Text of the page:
By all means add your voice to the almost 600,000 who have signed the 38 degrees petition against the NHS Bill. But don’t stop there. What concerned citizens should then do is consider some “engagement entryism” at local level. That is where the real issues will be fought out and that is where you and other patients, carers and active citizens can make a difference. It is not a numbers game. Influence stems from intelligence and good networking and knowing when and where to focus your efforts in the decision making process.
There’s nothing covert or sinister about entryism. It just means not hanging around for someone to ask if you want to exercise your rights and opportunities to be engaged with what the NHS is doing. We’ve created a practical “6 Point Action Plan” of what “engagement entryism” means in terms of opportunities for local patient representatives and active citizens to get inside the local organisations that matter in health and social care and make their voices heard.
A flawed system can still be exploited
Yes, we know that it is a system that has not delivered for consumers and that the Bill’s changes are going to make that worse (vide changes to Local Health Watch’s status). The alternative is to just say “woe is us”, smear on the ashes and rend a few garments. Or, hold your nose and get stuck in anyway. There’s nothing to lose.
Here’s a menu of “entryism” choices. We’ve prioritised it in terms of what has – in our opinion – the greatest potential. Foundation Trusts come out tops, followed closely by bottom-up patient participation in GP practices.
1. Join your local Foundation Trust. Once you are a Member, get yourself elected as a FT Governor. The Governors role is to hold the Board to account in public and you can attend Board meetings and ask questions. Each FT is required to have a patient and public involvement strategy. Find out what your FT is doing and see what opportunities it offers. In the post-Bill NHS, Foundation Trusts are going to have more power and Members and Governors should have a greater share of it.
2. Join your practice’s patient participation group (PPG). If you practice doesn’t have one, make a written suggestion to the senior partner that it creates one. Look to the National Association for Patient Participation (NAPP) for how to do this. The local Clinical Commissioning Group (CCG) will probably be setting up an “overarching PPG” drawn from all of its constituent practices. It will have an input into strategy. Become your local PPG’s representative on this larger CCG-wide group.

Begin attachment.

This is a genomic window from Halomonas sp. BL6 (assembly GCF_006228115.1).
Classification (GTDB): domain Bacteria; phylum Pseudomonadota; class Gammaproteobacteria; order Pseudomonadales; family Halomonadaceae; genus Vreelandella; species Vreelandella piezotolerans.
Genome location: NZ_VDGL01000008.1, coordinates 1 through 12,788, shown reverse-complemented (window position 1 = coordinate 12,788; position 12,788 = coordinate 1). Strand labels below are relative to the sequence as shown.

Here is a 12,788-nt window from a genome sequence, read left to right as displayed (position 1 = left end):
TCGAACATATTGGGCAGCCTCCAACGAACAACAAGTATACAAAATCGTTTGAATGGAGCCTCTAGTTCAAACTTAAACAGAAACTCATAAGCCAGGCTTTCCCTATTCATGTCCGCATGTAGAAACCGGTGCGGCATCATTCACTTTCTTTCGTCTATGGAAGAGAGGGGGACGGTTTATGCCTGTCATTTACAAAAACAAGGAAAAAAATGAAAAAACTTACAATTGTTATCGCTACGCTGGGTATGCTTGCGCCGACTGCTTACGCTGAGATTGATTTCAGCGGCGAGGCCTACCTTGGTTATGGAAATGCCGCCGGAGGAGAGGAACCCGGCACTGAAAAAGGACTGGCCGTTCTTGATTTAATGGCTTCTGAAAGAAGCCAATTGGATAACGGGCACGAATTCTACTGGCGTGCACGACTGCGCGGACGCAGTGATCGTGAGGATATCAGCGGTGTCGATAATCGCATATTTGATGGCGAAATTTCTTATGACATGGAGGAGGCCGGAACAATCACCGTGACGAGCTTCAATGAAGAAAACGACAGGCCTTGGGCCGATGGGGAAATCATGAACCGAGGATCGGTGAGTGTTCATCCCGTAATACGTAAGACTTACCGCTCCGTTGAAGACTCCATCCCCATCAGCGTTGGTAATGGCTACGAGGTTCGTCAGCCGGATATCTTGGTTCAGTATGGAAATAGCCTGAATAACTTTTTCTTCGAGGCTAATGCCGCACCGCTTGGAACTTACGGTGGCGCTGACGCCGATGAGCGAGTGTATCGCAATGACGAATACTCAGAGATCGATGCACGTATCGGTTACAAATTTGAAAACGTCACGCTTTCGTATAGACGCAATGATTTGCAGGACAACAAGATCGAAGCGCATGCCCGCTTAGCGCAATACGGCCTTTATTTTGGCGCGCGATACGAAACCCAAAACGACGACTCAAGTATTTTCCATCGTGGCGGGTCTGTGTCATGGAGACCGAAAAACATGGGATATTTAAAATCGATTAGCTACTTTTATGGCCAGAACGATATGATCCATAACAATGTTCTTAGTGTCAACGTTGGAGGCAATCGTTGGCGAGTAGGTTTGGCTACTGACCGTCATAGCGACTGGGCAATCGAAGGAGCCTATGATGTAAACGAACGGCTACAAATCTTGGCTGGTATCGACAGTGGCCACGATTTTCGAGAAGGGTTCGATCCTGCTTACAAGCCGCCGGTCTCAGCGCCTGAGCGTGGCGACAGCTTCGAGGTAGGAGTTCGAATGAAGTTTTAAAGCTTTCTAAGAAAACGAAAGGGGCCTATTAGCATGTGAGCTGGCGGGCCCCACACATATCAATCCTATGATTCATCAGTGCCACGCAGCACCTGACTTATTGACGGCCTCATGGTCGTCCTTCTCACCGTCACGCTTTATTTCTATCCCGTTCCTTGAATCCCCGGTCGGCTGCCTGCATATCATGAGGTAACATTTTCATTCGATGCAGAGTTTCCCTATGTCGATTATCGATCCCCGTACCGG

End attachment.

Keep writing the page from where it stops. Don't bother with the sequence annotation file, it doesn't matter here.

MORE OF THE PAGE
3. Put yourself forward to be one of the lay members on the CCG board. They have to have at least two lay members – one of which has oversight of patient and public involvement.
4. Go to the meetings held in public by the CCG “board” (it may have another name, but it is the main decision making body for the CCG). Submit written questions in advance that have to be answered formally and included in the minutes.
5. Exploit your local authority’s scrutiny duty over health and social care by demanding the Overview and Scrutiny Committee (OSC) investigate any shortcomings and shady dealings in what the CCG is doing.
6. Each Council will be creating a Local Health Watch (LHW) by April 2013. Find out what is happening in your area and how you can become involved in it. The existing Local Involvement Network (LINk) will know what is happening and may be a “pathfinder” for LHW. Healthwatch locally will have influence with the Council’s Health and Wellbeing Board and can enter and view premises where health and social is being delivered and make reports and complaints if standards are not acceptable.
Battle at the grass roots
This list shows that there is real patient and public influence to be had at local grass roots level. That is where implementation of the NHS Bill will have the biggest impact on patients, carers, the public and local communities. There are lots of local allies, clinical and lay people who can come together to take advantage of the engagement and influencing opportunities. Remember the power of social media and networking as a way to contact people and spread the word.
The way to get into “Fortress NHS” is not to charge the main gates. Tunnelling under and around them and coming up inside is a better strategy. Twitter and Facebook may work better than a battering ram.
The Moore Adamson Craig Partnership supports user and public participation, trains lay representatives and develops responsive health, care and education organisations. We are ready to work with and support all those who want to make sense and a success of the new structures of patient and public engagement within the new arrangements for health and social care commissioning and providing. Feel free to contact us to discuss the opportunities.